The test aims to prevent this and takes place over two machines – one inserts and removes the USB 10,000 times and the other inserts and removes the headphone jack 5,000 times. On average, a person will insert their charger into their handset once a day and the test is simulating the USB cable being inserted every day for 27 years.

The test also stretches and twists the USB cable (when connected to the handset) in different directions to ensure the USB port continues to work. The USB connector test is an in-house Huawei patented test which, combined with the extensive testing, is why Huawei guarantee the USB connector will work for three years.

Soft Pressure Test is one of the strictest tests in the room with zero malfunction allowed. It tests the ability of the handset to continue working after being bent. Each handset is tested 100 times with a force of 25kg and during the testing, you can physically see a handset being bent and continue to work afterwards (we wouldn’t recommend you trying this at home!)

Huawei Ascend P6 – just 6.2 mm thick

Soft Press Tiredness Test looks after the scenario where you drop your phone and accidentally step on it. The handset sits on a plate which rests between two clamps and a force of 70kg pressure is applied to each handset once. If the handset survives the force, it’s considered a pass.

Twist tester is enjoyable to watch as the machine twists the handset in different directions. A force with 2 newton metres pressure is applied to the testing during each of the 500 cycles and one cycle is where the handset is twisted once to the left and once to the right. A failure in this test is when the handset shows structural damage from the force of the test and all handsets need to pass the test for the batch to pass.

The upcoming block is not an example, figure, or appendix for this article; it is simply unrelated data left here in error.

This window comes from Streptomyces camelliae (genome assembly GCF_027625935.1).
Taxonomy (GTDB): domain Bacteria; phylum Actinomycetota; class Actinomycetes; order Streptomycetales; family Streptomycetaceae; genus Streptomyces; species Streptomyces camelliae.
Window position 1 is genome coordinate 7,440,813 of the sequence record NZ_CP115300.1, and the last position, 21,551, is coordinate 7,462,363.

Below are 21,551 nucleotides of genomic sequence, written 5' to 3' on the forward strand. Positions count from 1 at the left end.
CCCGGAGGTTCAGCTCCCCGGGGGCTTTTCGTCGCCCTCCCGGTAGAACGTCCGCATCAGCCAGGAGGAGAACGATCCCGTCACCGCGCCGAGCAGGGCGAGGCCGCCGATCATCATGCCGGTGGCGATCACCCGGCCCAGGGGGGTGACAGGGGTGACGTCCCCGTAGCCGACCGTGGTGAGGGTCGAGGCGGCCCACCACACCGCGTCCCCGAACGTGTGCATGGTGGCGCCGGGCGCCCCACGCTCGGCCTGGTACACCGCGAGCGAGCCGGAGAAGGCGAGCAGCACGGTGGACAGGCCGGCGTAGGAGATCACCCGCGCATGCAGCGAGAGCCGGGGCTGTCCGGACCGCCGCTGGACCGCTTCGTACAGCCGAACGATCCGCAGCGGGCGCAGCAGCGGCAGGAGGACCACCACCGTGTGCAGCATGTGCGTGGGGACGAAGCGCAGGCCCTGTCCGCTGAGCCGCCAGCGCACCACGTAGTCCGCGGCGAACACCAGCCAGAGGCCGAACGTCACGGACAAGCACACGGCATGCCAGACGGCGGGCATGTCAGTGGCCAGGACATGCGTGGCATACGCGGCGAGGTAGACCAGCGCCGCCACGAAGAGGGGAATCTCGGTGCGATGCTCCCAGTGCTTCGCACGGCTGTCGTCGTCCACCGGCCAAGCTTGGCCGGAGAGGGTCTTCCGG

In the Drop Test, each handset is raised up and free dropped from a height of 1.4 metres on a slab of marble. The test is crucial to the R&D process as it checks whether the handset can survive being dropped and during the test, each of the six sides – the four edges, the back and the front – are tested to ensure they continue to work.

A key part of the drop test is the ultra-fast camera which records the drop at 5000 fps (frames per second) and allows them to replay the drop to see exactly where the fault in the handset is. An example of the type of faults that would be considered a failure is a cracked display, although it’s worth noting there is no guarantee against a cracked display.


Huawei R&D – the recap